Durham elections board votes to hear evidence in GOP recount demand
Posted November 16, 2016
DURHAM, N.C. — Following a complaint filed by a North Carolina Republican Party attorney, the Durham County Board of Elections voted Wednesday to hold an evidentiary hearing to determine whether a recount of 94,000 general election ballots is warranted.
GOP general counsel Thomas Stark filed the complaint last week, saying an error in the machines that count ballots makes the current vote count unreliable. The board passed the motion by a 2-1 vote and will hold the hearing on Friday, which is the normal day for county canvasses to certify election results.
"We should err on the side of giving people the opportunity to make their points, and that's not pre-judging any of the evidence nor is it making a comment one way or the other," elections board Chairman Bill Brian said. "This is a highly charged issue."
Brian and elections board member Margaret Griffin voted to move forward with the hearing, while board member Dawn Braxton voted against proceeding.
The equipment glitch forced a tedious process of manually entering the early ballots late on Nov. 8, and mistakes were possible, Brian said at a news conference. But multiple elections officials were watching as the results were tallied, and spot-checks also were performed that night, he said.
"That raises a question," said Stark, a Durham County resident. "My reasoning was, if you have a question, you double-check."
Durham County voted heavily for Democrat Roy Cooper in the gubernatorial race both during early voting and on Election Day, Brian said.
Brian said it's unlikely Gov. Pat McCrory will find the surge of extra votes in Durham County that the Republican needs to reverse Cooper's statewide lead and win re-election.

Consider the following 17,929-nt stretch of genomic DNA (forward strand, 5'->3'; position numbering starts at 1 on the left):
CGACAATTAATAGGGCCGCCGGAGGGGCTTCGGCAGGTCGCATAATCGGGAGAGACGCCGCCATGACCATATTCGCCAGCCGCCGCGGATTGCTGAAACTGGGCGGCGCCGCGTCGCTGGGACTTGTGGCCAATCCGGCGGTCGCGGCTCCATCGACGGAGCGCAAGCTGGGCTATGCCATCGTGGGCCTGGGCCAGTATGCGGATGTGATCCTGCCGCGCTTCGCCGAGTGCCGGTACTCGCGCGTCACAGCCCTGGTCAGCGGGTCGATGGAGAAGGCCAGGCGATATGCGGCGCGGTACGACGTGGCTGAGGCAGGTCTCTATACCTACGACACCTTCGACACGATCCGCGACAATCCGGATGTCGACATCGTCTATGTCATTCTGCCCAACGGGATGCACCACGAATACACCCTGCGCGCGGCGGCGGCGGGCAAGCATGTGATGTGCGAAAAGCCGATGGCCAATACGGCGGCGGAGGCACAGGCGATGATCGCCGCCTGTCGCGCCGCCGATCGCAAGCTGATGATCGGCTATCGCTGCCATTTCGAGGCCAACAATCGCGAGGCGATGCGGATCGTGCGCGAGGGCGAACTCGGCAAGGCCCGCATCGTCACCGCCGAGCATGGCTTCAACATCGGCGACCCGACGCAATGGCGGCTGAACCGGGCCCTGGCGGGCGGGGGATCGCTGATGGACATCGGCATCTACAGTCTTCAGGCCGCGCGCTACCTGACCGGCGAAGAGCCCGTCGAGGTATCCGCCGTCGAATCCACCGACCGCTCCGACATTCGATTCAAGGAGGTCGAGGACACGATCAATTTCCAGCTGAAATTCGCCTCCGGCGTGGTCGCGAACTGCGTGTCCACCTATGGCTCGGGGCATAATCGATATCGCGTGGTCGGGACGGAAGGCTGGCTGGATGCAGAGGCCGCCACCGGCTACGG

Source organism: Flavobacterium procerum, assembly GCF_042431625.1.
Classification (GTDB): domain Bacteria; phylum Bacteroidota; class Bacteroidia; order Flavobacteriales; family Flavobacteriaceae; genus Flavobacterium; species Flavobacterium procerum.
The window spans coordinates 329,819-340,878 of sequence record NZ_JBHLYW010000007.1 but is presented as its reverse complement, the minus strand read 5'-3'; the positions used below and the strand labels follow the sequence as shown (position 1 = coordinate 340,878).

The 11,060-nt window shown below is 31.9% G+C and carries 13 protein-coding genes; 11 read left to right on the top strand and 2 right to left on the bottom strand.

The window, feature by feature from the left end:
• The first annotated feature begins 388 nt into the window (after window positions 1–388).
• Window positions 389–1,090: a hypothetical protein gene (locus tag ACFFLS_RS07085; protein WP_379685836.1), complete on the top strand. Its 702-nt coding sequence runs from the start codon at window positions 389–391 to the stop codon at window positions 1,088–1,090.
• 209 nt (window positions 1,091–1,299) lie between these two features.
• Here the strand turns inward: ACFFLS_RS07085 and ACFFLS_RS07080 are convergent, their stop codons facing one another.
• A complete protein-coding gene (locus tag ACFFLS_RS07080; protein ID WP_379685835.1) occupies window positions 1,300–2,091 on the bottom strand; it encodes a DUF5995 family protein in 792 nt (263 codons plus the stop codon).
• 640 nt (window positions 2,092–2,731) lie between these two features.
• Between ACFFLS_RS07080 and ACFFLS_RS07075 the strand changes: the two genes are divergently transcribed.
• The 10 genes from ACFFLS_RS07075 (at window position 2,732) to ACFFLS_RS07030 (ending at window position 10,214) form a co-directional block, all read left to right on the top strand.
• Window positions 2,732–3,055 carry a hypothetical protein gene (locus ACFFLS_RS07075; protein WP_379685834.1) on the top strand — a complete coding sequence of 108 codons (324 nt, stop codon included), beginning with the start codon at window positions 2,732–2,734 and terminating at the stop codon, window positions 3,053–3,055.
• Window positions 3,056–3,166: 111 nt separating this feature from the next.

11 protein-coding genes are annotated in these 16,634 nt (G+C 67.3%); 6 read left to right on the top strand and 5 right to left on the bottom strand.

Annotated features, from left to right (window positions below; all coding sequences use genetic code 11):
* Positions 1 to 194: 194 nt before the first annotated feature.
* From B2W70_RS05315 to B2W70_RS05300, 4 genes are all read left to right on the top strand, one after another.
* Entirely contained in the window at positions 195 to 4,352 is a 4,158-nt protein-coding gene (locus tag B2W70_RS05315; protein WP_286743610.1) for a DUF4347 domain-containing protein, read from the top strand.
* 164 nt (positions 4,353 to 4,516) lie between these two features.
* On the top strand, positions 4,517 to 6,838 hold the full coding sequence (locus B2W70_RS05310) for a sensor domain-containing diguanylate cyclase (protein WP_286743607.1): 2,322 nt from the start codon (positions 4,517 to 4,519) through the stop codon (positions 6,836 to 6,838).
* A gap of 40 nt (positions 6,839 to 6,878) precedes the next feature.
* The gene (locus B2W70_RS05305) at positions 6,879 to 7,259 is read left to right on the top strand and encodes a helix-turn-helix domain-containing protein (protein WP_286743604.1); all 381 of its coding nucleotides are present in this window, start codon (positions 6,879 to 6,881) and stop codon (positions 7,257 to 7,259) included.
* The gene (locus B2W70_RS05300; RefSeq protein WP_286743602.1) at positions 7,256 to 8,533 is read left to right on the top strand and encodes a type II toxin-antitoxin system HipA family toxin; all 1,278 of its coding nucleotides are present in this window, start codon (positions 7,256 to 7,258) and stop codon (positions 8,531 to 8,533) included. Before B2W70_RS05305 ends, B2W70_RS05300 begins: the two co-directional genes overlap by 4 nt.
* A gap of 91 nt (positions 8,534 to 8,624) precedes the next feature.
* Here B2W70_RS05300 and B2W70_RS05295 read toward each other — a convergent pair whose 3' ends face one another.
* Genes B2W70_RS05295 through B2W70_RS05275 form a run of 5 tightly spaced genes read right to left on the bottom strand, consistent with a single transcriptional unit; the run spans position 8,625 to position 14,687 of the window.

"There was no wildly disharmonious result," he said. "If the returns had been reported at 7:30 (p.m. when polls closed), they would have been the same numbers as were reported at 11:30. It just took us that long to input them into the machines. There's nothing the least bit odd about any of it."
Stark said it "makes sense" to recount the ballots to ensure vote totals are accurate.
"I think the board simply ought to just recount them and move on," he said.
The focus on Durham County's votes is likely to sharpen as McCrory and Cooper continue waging their too-close-to-call contest. Cooper led Tuesday in unofficial results by about 5,000 votes out of more than 4.5 million cast.
McCrory campaign spokesman Ricky Diaz said he was pleased the county board would hold a hearing on the disputed ballots, saying the State Board of Elections has identified several errors in Durham County's numbers.
"We believe it is in everyone's best interest to get to the bottom of what happened so that people can have faith in the results, process and system," Diaz said in a statement.
Brian Neesby, a business systems analyst for the state elections board, stated in an affidavit filed Tuesday that he compared the manual tabulations with those from the machines and found several discrepancies, mostly in the Durham County Board of Commissioners race. None of the other errors – the largest was off by 27 votes – was in the gubernatorial race, according to the affidavit.
Brian, a registered Republican, said he resents the continued suggestion that voting in Durham is suspect.
"Somehow, in counties that have majority African-American populations, we have to recount twice because we can’t trust them," he said of such arguments. "I don’t appreciate that at all. ... Durham has a long history of conducting good elections."
Republicans have also challenged mail-in absentee ballots in Bladen and Halifax counties, claiming that the same few people witnessed numerous ballots.